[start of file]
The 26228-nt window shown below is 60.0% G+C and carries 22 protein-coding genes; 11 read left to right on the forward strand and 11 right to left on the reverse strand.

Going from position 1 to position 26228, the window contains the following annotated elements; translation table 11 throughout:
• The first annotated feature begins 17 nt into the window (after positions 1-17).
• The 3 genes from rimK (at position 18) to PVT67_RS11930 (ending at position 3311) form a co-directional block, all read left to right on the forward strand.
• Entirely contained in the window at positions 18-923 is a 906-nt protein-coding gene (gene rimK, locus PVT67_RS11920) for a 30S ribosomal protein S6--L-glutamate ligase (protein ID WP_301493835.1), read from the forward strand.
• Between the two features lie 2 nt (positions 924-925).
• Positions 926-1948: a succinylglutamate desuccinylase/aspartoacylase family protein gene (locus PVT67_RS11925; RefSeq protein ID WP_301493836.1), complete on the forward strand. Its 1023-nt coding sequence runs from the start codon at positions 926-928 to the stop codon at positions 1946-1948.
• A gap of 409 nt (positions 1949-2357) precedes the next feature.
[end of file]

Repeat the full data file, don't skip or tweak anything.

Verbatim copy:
The 26228-nt window shown below is 60.0% G+C and carries 22 protein-coding genes; 11 read left to right on the forward strand and 11 right to left on the reverse strand.

Going from position 1 to position 26228, the window contains the following annotated elements; translation table 11 throughout:
• The first annotated feature begins 17 nt into the window (after positions 1-17).
• The 3 genes from rimK (at position 18) to PVT67_RS11930 (ending at position 3311) form a co-directional block, all read left to right on the forward strand.
• Entirely contained in the window at positions 18-923 is a 906-nt protein-coding gene (gene rimK, locus PVT67_RS11920) for a 30S ribosomal protein S6--L-glutamate ligase (protein ID WP_301493835.1), read from the forward strand.
• Between the two features lie 2 nt (positions 924-925).
• Positions 926-1948: a succinylglutamate desuccinylase/aspartoacylase family protein gene (locus PVT67_RS11925; RefSeq protein ID WP_301493836.1), complete on the forward strand. Its 1023-nt coding sequence runs from the start codon at positions 926-928 to the stop codon at positions 1946-1948.
• A gap of 409 nt (positions 1949-2357) precedes the next feature.